Illinois health officials urge you to get the flu shot for yourself and others

By Kevin Beese Staff Reporter

The Illinois Department of Public Health and the Centers for Disease Control recommend annual flu vaccinations for everyone 6 months of age and older. (Innovative Express Care photo)

The Illinois Department of Public Health wants you to think of getting a flu shot as a form of public service.

“We have a responsibility to protect those who can’t protect themselves because they are under 6 months of age or have chronic health problems like cancer or heart disease,” said Dr. Ngozi Ezike, director of the Department of Public Health. “If you get the flu vaccine and don’t get sick, you help protect Illinoisans who are not able to be vaccinated.”

IDPH officials say they still battle misconceptions about flu shots, such as getting the shot can give a person the flu.

“It has been scientifically proven that you cannot get the flu from a flu shot,” the IDPH said in a statement. “If you’ve been exposed to the flu shortly before or immediately after getting a flu shot while the vaccine is still building to full protection, you may still get sick, but it is not because of the vaccine.”

The state Health Department said that flu vaccines have a good safety record and that hundreds of millions of Americans have safely received flu vaccines during the past 50 years.

“There has been extensive research supporting the safety of flu vaccines,” the department said in a statement.

Flu symptoms usually come on suddenly and can include:

  • Fever or feeling feverish or chills (but not always)
  • Coughing
  • Sore throat
  • Runny or stuffy nose
  • Muscle or body aches
  • Headaches
  • Fatigue

The IDPH and Centers for Disease Control recommend annual flu vaccinations for everyone 6 months of age and older.

Department of Public Health officials note that anyone — even healthy people — can get the flu and serious problems related to the flu can happen to individuals at any age, but some people are at higher risk of developing serious flu-related complications if they get sick.

Those at higher risk are people 65 years of age and older; people with chronic medical conditions such as asthma, diabetes or heart disease; pregnant women; and children younger than 5 years old.

Public Health officials say that a carrier may not become very sick if he or she gets the flu, but those around the person can. They say a flu shot can protect an individual from getting the flu and passing it on to someone who is not able to be vaccinated.

“Getting sick with the flu may not be bad for you, but for others, it can mean weeks of illness and in the worst cases, death,” IDPH’s Ezike said.

On average, about 8 percent of the U.S. population gets sick with the flu each season, with a range of 3 percent to 11 percent depending on the severity of the virus. Every flu season, the virus causes millions of illnesses, hundreds of thousands of hospitalizations and sometimes tens of thousands of deaths, Department of Public Health officials said.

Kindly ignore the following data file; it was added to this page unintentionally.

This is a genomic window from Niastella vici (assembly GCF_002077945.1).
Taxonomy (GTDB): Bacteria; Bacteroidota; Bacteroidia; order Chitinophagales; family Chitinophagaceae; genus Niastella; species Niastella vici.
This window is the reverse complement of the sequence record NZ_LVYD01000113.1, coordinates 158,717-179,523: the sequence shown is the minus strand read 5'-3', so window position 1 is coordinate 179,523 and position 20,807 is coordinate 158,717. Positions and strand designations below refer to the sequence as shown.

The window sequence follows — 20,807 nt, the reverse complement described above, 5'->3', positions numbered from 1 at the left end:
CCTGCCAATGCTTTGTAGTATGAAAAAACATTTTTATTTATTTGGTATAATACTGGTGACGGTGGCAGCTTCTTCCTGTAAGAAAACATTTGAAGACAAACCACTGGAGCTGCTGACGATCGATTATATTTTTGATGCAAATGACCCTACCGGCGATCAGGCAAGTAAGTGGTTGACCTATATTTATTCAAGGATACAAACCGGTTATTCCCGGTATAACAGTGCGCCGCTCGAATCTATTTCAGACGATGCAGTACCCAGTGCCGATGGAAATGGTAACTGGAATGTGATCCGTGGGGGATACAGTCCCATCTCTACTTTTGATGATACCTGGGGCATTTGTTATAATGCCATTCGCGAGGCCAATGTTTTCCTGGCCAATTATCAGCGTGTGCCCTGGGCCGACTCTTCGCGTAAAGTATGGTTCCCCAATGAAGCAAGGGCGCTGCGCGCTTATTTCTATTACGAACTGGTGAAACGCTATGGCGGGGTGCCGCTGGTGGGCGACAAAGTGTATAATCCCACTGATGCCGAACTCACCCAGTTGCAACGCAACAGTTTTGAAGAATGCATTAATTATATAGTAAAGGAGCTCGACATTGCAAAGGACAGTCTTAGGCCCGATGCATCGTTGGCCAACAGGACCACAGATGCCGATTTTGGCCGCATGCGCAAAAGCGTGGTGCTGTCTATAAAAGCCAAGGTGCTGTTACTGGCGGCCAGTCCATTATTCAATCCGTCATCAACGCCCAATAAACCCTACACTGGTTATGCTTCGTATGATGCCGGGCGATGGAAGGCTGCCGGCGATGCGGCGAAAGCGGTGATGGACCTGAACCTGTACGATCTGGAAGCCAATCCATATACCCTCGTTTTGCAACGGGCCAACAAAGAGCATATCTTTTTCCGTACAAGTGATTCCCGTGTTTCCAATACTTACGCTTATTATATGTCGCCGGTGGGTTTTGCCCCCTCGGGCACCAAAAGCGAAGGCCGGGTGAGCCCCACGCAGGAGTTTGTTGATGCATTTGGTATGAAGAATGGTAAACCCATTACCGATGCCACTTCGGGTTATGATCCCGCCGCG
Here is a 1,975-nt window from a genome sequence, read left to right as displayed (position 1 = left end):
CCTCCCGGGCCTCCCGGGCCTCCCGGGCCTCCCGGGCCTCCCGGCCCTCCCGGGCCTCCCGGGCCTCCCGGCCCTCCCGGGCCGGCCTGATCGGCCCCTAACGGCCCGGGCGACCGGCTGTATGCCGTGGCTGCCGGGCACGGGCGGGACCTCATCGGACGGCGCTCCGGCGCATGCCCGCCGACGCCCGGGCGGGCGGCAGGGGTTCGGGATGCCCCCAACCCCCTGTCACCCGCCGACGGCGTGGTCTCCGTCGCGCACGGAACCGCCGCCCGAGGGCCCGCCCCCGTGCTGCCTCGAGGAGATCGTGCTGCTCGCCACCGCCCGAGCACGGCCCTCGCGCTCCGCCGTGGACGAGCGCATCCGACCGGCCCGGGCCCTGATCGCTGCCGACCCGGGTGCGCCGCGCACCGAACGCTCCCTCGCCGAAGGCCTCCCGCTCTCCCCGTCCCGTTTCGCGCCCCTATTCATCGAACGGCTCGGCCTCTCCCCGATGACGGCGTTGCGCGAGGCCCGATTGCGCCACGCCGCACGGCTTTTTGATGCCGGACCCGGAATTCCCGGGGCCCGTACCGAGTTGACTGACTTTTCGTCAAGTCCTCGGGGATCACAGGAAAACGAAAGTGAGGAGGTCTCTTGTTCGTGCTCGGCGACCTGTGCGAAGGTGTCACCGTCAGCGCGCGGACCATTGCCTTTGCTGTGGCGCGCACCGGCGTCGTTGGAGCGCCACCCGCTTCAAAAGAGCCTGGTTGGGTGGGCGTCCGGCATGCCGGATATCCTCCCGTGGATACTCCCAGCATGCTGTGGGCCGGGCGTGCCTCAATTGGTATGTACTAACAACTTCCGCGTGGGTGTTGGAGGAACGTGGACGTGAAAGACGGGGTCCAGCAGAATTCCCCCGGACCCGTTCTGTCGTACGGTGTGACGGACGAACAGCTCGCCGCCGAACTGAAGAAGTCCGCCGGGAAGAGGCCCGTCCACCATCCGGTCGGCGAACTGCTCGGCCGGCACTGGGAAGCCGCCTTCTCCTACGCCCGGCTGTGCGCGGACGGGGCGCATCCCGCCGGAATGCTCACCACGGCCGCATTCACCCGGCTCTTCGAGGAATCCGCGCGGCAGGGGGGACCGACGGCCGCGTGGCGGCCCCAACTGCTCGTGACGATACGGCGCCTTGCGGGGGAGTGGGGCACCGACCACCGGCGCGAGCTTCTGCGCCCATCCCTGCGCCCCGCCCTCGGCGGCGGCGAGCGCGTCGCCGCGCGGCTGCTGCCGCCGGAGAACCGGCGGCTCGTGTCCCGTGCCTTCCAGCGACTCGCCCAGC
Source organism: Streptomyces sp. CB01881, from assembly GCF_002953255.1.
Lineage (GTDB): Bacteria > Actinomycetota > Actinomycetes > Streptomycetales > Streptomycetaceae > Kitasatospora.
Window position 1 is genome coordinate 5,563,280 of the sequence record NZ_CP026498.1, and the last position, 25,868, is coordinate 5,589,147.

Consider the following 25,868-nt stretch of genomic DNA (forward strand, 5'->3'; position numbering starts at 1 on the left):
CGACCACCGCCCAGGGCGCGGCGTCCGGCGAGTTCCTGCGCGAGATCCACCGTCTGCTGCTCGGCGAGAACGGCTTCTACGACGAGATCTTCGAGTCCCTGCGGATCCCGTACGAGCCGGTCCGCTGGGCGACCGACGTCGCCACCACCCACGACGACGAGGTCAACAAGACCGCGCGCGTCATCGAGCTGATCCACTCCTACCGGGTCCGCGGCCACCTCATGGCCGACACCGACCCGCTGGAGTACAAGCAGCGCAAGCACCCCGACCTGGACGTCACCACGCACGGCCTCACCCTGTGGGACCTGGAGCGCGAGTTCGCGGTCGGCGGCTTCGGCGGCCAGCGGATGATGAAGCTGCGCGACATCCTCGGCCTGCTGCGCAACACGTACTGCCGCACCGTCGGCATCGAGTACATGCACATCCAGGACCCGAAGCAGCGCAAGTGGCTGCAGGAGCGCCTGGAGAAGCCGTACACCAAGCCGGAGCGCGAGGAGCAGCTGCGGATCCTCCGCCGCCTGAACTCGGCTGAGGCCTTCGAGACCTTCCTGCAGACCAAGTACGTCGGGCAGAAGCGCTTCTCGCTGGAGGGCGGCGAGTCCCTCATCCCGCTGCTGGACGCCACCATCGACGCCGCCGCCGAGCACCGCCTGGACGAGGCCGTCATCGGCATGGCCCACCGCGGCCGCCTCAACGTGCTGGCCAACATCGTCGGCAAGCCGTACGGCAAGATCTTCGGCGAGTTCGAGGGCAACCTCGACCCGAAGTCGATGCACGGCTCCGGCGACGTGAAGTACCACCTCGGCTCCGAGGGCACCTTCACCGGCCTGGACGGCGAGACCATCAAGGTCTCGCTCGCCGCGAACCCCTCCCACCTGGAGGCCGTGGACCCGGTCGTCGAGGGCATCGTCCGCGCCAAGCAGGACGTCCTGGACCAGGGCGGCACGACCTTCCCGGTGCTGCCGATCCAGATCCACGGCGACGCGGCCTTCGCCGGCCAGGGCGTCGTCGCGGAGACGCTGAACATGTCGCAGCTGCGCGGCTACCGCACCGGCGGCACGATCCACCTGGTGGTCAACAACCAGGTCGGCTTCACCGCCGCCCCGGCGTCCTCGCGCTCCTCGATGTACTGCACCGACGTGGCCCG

IDPH points to recent studies that have shown flu vaccinations reduce the risk of the flu by 40 percent to 60 percent among the overall population during seasons when the flu vaccine is well-matched to the most-circulating viruses.

On the flip side, Dr. Suzanne Humphries, a prominent voice in the anti-vaccination movement, said the fact that the death rates from pneumonia and flu have remained flat despite the flu-vaccine coverage rate more than tripling since 1980 shows that the vaccines are not the answer.

The Maine doctor notes on her website,, that deaths from flu and pneumonia declined 90 percent between 1900 and 1959 before the widespread use of flu vaccines. She said the sharp drop in deaths during that stretch can be linked to sanitation and nutrition improvements.

“The fact that no further declines have occurred in the death rate for combined flu and pneumonia deaths tells us that the only preventative for flu deaths and flu incidences is the lifestyle elements which make a healthy lifestyle,” Humphries said. “Further improvements to health as regards to the flu will have to come by renewed efforts regarding sanitation and nutrition.

“This is especially true for the area of nutrition as the real cause of the flu is the body’s need to eliminate the by-products of difficult to digest foods or food combinations. The severity of flu is similar to all other ‘contagious’ diseases in that the amount of toxic material in the body and the amount of available nutritional support elements (i.e. Vitamin C) are the main items which determine severity or success of the cleansing process which we call the ‘symptoms of the flu.’”

Humphries said there is long-term, large-population evidence that the flu vaccine does not save lives in the over 65 age group. She added the flu vaccine is not effective in any age group at preventing the flu.

“It is never safe to inject decaying matter mixed with poisons into the human body,” Humphries said.

Fighting the flu

The Illinois Department of Public Health recommends the following steps to beat the flu:

  • Get vaccinated.
  • Take preventative actions, with the 3 C’s

– Clean: Wash your hands with soap and water

– Cover: Use a tissue to cover your cough or sneeze

– Contain: Stay home when sick and contain your germs

  • Use antivirals drugs prescribed by a doctor.